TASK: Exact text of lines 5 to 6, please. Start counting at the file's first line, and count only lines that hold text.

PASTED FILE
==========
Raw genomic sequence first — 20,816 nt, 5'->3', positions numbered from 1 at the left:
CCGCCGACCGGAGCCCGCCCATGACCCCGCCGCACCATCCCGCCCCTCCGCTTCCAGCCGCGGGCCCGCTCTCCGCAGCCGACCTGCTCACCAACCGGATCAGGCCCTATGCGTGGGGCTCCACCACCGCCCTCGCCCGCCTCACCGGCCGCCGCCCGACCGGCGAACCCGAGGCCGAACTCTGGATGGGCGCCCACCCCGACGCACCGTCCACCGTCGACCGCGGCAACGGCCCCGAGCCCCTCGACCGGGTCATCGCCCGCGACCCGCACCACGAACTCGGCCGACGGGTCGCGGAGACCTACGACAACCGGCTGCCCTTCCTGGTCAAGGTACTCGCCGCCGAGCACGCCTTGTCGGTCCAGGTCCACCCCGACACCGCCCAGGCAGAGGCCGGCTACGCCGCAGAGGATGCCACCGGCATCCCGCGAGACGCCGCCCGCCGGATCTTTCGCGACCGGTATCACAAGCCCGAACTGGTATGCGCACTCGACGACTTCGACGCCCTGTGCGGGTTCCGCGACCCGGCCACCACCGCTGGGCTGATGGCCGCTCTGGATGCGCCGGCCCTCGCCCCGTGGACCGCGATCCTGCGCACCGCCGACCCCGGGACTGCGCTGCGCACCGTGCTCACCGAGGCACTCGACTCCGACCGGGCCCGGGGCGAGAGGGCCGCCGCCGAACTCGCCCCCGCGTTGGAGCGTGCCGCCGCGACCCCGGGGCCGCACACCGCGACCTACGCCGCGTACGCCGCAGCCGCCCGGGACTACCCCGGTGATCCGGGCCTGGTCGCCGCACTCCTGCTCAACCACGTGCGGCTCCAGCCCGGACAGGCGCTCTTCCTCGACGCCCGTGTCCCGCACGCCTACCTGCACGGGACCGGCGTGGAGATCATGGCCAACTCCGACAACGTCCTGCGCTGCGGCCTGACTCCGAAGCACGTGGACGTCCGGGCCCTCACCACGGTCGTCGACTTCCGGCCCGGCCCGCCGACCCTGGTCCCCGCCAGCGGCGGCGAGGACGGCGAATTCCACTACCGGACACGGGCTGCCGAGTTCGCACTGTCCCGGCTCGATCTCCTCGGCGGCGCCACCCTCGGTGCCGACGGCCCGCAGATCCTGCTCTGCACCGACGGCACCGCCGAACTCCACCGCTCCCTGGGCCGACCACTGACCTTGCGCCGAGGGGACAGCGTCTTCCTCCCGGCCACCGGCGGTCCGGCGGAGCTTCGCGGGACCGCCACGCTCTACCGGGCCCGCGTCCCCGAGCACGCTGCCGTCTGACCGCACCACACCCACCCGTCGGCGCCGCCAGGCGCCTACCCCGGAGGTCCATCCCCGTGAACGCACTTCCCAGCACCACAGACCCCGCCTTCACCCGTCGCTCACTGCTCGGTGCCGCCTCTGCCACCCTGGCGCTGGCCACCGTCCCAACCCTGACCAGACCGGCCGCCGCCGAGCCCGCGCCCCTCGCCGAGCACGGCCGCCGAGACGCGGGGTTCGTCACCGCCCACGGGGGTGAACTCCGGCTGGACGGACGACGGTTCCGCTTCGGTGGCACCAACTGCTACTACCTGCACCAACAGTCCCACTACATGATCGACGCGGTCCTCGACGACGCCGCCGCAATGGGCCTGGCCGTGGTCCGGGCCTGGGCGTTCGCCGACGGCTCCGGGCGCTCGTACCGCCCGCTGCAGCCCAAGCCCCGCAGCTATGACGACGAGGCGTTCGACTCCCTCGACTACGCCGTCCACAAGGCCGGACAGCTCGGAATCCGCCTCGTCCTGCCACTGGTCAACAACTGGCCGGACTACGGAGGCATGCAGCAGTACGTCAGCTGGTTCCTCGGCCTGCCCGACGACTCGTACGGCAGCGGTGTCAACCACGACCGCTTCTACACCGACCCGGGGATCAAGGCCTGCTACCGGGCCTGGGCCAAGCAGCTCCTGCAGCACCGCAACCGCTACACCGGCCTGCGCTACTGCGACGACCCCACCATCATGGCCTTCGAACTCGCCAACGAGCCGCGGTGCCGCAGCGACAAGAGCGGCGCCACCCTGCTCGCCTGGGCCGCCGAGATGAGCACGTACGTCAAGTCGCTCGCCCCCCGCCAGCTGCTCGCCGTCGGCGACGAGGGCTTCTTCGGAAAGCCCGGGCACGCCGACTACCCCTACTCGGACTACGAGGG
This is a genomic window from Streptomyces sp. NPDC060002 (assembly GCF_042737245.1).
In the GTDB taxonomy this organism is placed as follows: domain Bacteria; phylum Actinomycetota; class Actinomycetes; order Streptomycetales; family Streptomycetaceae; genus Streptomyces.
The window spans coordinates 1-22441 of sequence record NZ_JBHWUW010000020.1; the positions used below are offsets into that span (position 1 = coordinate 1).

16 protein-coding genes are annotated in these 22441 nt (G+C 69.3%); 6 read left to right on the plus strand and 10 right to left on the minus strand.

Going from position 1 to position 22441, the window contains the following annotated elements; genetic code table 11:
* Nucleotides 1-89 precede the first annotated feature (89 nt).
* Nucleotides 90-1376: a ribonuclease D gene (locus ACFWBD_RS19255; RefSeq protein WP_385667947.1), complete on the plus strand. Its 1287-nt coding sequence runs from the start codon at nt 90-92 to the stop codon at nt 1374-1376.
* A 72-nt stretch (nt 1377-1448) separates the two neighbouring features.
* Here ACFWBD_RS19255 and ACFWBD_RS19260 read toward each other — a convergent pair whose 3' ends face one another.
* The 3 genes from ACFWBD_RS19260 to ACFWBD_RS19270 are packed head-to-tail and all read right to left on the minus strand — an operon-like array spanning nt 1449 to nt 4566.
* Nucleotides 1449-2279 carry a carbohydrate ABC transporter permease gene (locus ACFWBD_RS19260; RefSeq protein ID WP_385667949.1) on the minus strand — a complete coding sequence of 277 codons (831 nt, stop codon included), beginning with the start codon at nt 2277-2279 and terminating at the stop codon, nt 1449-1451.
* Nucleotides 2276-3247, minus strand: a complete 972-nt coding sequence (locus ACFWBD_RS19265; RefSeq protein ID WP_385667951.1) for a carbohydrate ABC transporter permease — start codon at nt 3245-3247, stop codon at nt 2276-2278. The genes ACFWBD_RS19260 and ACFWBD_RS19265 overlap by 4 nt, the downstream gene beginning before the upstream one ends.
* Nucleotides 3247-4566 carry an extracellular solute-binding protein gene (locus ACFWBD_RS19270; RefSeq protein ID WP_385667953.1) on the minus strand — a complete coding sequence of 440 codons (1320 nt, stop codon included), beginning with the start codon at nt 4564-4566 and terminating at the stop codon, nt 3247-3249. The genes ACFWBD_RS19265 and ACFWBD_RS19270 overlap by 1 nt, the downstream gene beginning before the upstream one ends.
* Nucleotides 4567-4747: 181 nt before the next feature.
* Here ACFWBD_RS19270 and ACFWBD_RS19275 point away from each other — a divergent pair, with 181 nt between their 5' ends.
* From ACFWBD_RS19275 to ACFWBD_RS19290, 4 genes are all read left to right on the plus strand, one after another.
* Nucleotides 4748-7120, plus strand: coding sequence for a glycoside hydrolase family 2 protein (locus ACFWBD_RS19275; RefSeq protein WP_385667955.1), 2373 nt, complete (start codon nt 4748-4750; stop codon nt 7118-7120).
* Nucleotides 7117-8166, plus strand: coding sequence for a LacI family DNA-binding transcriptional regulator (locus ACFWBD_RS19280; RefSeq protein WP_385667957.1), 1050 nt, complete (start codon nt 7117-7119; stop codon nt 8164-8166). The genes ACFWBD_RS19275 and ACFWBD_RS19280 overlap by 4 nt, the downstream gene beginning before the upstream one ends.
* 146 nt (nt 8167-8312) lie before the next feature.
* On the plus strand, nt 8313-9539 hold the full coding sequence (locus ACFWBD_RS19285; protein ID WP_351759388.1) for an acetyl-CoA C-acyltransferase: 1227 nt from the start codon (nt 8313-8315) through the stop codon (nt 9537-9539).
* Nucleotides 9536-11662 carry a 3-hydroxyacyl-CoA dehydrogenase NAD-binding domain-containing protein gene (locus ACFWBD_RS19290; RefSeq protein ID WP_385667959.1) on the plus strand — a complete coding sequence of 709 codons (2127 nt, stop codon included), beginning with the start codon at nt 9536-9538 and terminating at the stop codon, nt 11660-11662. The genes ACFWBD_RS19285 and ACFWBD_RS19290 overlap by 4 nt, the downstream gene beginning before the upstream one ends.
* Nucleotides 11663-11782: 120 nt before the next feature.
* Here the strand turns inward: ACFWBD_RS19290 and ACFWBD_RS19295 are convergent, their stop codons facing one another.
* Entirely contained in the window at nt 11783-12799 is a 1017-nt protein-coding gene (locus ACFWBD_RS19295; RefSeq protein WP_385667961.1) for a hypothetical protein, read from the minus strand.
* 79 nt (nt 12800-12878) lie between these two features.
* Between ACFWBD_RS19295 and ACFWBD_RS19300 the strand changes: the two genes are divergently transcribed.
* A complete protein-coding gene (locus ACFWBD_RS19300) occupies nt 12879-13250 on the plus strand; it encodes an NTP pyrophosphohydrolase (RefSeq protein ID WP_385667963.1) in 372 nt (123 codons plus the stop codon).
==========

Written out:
The window spans coordinates 1-22441 of sequence record NZ_JBHWUW010000020.1; the positions used below are offsets into that span (position 1 = coordinate 1).

16 protein-coding genes are annotated in these 22441 nt (G+C 69.3%); 6 read left to right on the plus strand and 10 right to left on the minus strand.